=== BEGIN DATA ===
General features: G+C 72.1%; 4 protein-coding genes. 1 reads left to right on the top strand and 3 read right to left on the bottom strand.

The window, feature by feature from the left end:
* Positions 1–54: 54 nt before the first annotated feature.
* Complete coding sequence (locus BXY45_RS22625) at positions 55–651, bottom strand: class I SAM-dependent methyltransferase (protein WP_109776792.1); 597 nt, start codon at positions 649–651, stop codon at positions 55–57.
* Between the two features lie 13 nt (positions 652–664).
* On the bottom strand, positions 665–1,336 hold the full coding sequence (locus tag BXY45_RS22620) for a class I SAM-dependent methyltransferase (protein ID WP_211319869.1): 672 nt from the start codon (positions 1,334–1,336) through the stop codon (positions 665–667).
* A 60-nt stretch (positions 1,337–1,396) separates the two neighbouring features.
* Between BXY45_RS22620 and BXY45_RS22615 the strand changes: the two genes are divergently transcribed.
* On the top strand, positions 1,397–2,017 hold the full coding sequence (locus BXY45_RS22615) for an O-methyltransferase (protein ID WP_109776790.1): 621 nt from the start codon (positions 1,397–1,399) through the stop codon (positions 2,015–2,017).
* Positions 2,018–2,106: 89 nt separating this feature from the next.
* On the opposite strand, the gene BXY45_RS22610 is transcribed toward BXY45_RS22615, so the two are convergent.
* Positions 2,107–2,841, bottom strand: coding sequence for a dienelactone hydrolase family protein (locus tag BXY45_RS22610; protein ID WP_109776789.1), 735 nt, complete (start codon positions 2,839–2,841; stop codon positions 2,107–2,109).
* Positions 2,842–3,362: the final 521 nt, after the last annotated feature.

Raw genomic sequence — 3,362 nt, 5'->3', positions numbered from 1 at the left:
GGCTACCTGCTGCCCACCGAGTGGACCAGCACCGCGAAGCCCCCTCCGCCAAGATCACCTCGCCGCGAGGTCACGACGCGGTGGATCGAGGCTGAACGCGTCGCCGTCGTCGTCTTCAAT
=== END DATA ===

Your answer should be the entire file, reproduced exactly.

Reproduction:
General features: G+C 72.1%; 4 protein-coding genes. 1 reads left to right on the top strand and 3 read right to left on the bottom strand.

The window, feature by feature from the left end:
* Positions 1–54: 54 nt before the first annotated feature.
* Complete coding sequence (locus BXY45_RS22625) at positions 55–651, bottom strand: class I SAM-dependent methyltransferase (protein WP_109776792.1); 597 nt, start codon at positions 649–651, stop codon at positions 55–57.
* Between the two features lie 13 nt (positions 652–664).
* On the bottom strand, positions 665–1,336 hold the full coding sequence (locus tag BXY45_RS22620) for a class I SAM-dependent methyltransferase (protein ID WP_211319869.1): 672 nt from the start codon (positions 1,334–1,336) through the stop codon (positions 665–667).
* A 60-nt stretch (positions 1,337–1,396) separates the two neighbouring features.
* Between BXY45_RS22620 and BXY45_RS22615 the strand changes: the two genes are divergently transcribed.
* On the top strand, positions 1,397–2,017 hold the full coding sequence (locus BXY45_RS22615) for an O-methyltransferase (protein ID WP_109776790.1): 621 nt from the start codon (positions 1,397–1,399) through the stop codon (positions 2,015–2,017).
* Positions 2,018–2,106: 89 nt separating this feature from the next.
* On the opposite strand, the gene BXY45_RS22610 is transcribed toward BXY45_RS22615, so the two are convergent.
* Positions 2,107–2,841, bottom strand: coding sequence for a dienelactone hydrolase family protein (locus tag BXY45_RS22610; protein ID WP_109776789.1), 735 nt, complete (start codon positions 2,839–2,841; stop codon positions 2,107–2,109).
* Positions 2,842–3,362: the final 521 nt, after the last annotated feature.

Raw genomic sequence — 3,362 nt, 5'->3', positions numbered from 1 at the left:
GGCTACCTGCTGCCCACCGAGTGGACCAGCACCGCGAAGCCCCCTCCGCCAAGATCACCTCGCCGCGAGGTCACGACGCGGTGGATCGAGGCTGAACGCGTCGCCGTCGTCGTCTTCAAT